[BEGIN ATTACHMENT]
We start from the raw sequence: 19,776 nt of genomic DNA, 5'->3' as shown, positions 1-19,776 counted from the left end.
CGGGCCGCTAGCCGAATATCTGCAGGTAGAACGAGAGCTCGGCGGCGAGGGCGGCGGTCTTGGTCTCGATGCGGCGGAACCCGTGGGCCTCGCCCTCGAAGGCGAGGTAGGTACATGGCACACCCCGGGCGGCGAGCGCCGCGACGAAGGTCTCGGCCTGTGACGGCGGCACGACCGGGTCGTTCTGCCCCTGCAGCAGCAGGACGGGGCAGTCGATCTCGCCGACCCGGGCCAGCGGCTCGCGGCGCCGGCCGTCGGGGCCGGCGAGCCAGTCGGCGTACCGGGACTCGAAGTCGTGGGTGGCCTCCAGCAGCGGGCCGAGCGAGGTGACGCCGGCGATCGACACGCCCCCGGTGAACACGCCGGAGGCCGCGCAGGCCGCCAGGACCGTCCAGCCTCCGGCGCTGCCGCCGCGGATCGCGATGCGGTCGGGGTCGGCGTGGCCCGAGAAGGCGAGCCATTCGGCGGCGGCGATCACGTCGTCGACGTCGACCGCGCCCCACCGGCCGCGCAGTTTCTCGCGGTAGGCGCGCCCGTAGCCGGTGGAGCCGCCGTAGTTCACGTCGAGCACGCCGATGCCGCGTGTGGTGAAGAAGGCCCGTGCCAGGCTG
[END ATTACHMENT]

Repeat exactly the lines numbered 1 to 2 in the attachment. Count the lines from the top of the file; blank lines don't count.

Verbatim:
We start from the raw sequence: 19,776 nt of genomic DNA, 5'->3' as shown, positions 1-19,776 counted from the left end.
CGGGCCGCTAGCCGAATATCTGCAGGTAGAACGAGAGCTCGGCGGCGAGGGCGGCGGTCTTGGTCTCGATGCGGCGGAACCCGTGGGCCTCGCCCTCGAAGGCGAGGTAGGTACATGGCACACCCCGGGCGGCGAGCGCCGCGACGAAGGTCTCGGCCTGTGACGGCGGCACGACCGGGTCGTTCTGCCCCTGCAGCAGCAGGACGGGGCAGTCGATCTCGCCGACCCGGGCCAGCGGCTCGCGGCGCCGGCCGTCGGGGCCGGCGAGCCAGTCGGCGTACCGGGACTCGAAGTCGTGGGTGGCCTCCAGCAGCGGGCCGAGCGAGGTGACGCCGGCGATCGACACGCCCCCGGTGAACACGCCGGAGGCCGCGCAGGCCGCCAGGACCGTCCAGCCTCCGGCGCTGCCGCCGCGGATCGCGATGCGGTCGGGGTCGGCGTGGCCCGAGAAGGCGAGCCATTCGGCGGCGGCGATCACGTCGTCGACGTCGACCGCGCCCCACCGGCCGCGCAGTTTCTCGCGGTAGGCGCGCCCGTAGCCGGTGGAGCCGCCGTAGTTCACGTCGAGCACGCCGATGCCGCGTGTGGTGAAGAAGGCCCGTGCCAGGCTG